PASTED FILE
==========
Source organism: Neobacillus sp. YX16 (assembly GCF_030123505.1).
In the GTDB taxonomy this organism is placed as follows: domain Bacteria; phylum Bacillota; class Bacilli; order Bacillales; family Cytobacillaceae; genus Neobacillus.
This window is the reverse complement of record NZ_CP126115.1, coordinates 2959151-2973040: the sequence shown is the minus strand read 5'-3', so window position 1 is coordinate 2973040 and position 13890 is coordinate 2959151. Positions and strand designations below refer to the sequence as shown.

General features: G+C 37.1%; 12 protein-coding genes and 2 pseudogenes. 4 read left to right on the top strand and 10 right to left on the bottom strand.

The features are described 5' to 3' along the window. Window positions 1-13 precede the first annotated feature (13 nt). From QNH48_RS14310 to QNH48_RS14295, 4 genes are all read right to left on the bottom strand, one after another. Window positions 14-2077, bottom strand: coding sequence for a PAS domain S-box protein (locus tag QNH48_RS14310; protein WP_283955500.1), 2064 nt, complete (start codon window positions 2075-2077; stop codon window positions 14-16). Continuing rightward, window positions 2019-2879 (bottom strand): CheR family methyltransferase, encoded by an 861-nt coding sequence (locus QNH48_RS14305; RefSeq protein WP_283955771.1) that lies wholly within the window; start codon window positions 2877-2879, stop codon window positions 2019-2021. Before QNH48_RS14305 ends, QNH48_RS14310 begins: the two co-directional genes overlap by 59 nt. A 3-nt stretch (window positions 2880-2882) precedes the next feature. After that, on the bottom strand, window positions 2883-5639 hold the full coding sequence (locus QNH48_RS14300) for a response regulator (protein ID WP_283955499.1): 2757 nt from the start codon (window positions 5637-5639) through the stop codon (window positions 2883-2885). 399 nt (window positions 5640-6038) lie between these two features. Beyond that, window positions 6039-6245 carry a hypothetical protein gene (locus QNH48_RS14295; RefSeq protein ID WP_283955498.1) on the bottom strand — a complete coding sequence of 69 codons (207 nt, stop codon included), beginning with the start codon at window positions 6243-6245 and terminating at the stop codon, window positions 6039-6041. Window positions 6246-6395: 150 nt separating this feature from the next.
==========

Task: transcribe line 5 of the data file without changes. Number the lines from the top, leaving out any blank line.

The features are described 5' to 3' along the window. Window positions 1-13 precede the first annotated feature (13 nt). From QNH48_RS14310 to QNH48_RS14295, 4 genes are all read right to left on the bottom strand, one after another. Window positions 14-2077, bottom strand: coding sequence for a PAS domain S-box protein (locus tag QNH48_RS14310; protein WP_283955500.1), 2064 nt, complete (start codon window positions 2075-2077; stop codon window positions 14-16). Continuing rightward, window positions 2019-2879 (bottom strand): CheR family methyltransferase, encoded by an 861-nt coding sequence (locus QNH48_RS14305; RefSeq protein WP_283955771.1) that lies wholly within the window; start codon window positions 2877-2879, stop codon window positions 2019-2021. Before QNH48_RS14305 ends, QNH48_RS14310 begins: the two co-directional genes overlap by 59 nt. A 3-nt stretch (window positions 2880-2882) precedes the next feature. After that, on the bottom strand, window positions 2883-5639 hold the full coding sequence (locus QNH48_RS14300) for a response regulator (protein ID WP_283955499.1): 2757 nt from the start codon (window positions 5637-5639) through the stop codon (window positions 2883-2885). 399 nt (window positions 5640-6038) lie between these two features. Beyond that, window positions 6039-6245 carry a hypothetical protein gene (locus QNH48_RS14295; RefSeq protein ID WP_283955498.1) on the bottom strand — a complete coding sequence of 69 codons (207 nt, stop codon included), beginning with the start codon at window positions 6243-6245 and terminating at the stop codon, window positions 6039-6041. Window positions 6246-6395: 150 nt separating this feature from the next.